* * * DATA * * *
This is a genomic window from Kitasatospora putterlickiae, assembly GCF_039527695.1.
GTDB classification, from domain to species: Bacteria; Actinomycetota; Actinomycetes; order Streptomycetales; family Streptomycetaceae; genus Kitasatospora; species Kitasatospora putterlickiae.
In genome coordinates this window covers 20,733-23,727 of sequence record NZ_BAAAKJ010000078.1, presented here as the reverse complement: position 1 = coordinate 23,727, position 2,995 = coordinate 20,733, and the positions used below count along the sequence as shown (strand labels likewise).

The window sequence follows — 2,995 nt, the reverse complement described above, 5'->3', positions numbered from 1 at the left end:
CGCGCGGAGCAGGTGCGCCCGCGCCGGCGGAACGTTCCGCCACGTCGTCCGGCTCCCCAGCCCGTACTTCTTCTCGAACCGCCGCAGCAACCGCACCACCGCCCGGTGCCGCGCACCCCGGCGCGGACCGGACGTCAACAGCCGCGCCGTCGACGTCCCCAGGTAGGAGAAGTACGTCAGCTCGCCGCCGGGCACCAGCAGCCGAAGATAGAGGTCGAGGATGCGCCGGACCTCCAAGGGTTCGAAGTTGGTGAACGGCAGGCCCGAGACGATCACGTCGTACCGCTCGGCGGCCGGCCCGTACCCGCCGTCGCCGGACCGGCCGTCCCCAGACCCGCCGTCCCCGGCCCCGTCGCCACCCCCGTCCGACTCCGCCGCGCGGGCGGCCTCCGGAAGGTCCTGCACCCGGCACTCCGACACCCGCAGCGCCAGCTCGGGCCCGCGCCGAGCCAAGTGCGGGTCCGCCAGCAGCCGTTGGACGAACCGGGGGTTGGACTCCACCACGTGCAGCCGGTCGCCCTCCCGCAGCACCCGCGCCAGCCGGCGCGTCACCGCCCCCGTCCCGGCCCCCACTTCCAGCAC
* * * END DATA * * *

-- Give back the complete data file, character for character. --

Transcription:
This is a genomic window from Kitasatospora putterlickiae, assembly GCF_039527695.1.
GTDB classification, from domain to species: Bacteria; Actinomycetota; Actinomycetes; order Streptomycetales; family Streptomycetaceae; genus Kitasatospora; species Kitasatospora putterlickiae.
In genome coordinates this window covers 20,733-23,727 of sequence record NZ_BAAAKJ010000078.1, presented here as the reverse complement: position 1 = coordinate 23,727, position 2,995 = coordinate 20,733, and the positions used below count along the sequence as shown (strand labels likewise).

The window sequence follows — 2,995 nt, the reverse complement described above, 5'->3', positions numbered from 1 at the left end:
CGCGCGGAGCAGGTGCGCCCGCGCCGGCGGAACGTTCCGCCACGTCGTCCGGCTCCCCAGCCCGTACTTCTTCTCGAACCGCCGCAGCAACCGCACCACCGCCCGGTGCCGCGCACCCCGGCGCGGACCGGACGTCAACAGCCGCGCCGTCGACGTCCCCAGGTAGGAGAAGTACGTCAGCTCGCCGCCGGGCACCAGCAGCCGAAGATAGAGGTCGAGGATGCGCCGGACCTCCAAGGGTTCGAAGTTGGTGAACGGCAGGCCCGAGACGATCACGTCGTACCGCTCGGCGGCCGGCCCGTACCCGCCGTCGCCGGACCGGCCGTCCCCAGACCCGCCGTCCCCGGCCCCGTCGCCACCCCCGTCCGACTCCGCCGCGCGGGCGGCCTCCGGAAGGTCCTGCACCCGGCACTCCGACACCCGCAGCGCCAGCTCGGGCCCGCGCCGAGCCAAGTGCGGGTCCGCCAGCAGCCGTTGGACGAACCGGGGGTTGGACTCCACCACGTGCAGCCGGTCGCCCTCCCGCAGCACCCGCGCCAGCCGGCGCGTCACCGCCCCCGTCCCGGCCCCCACTTCCAGCAC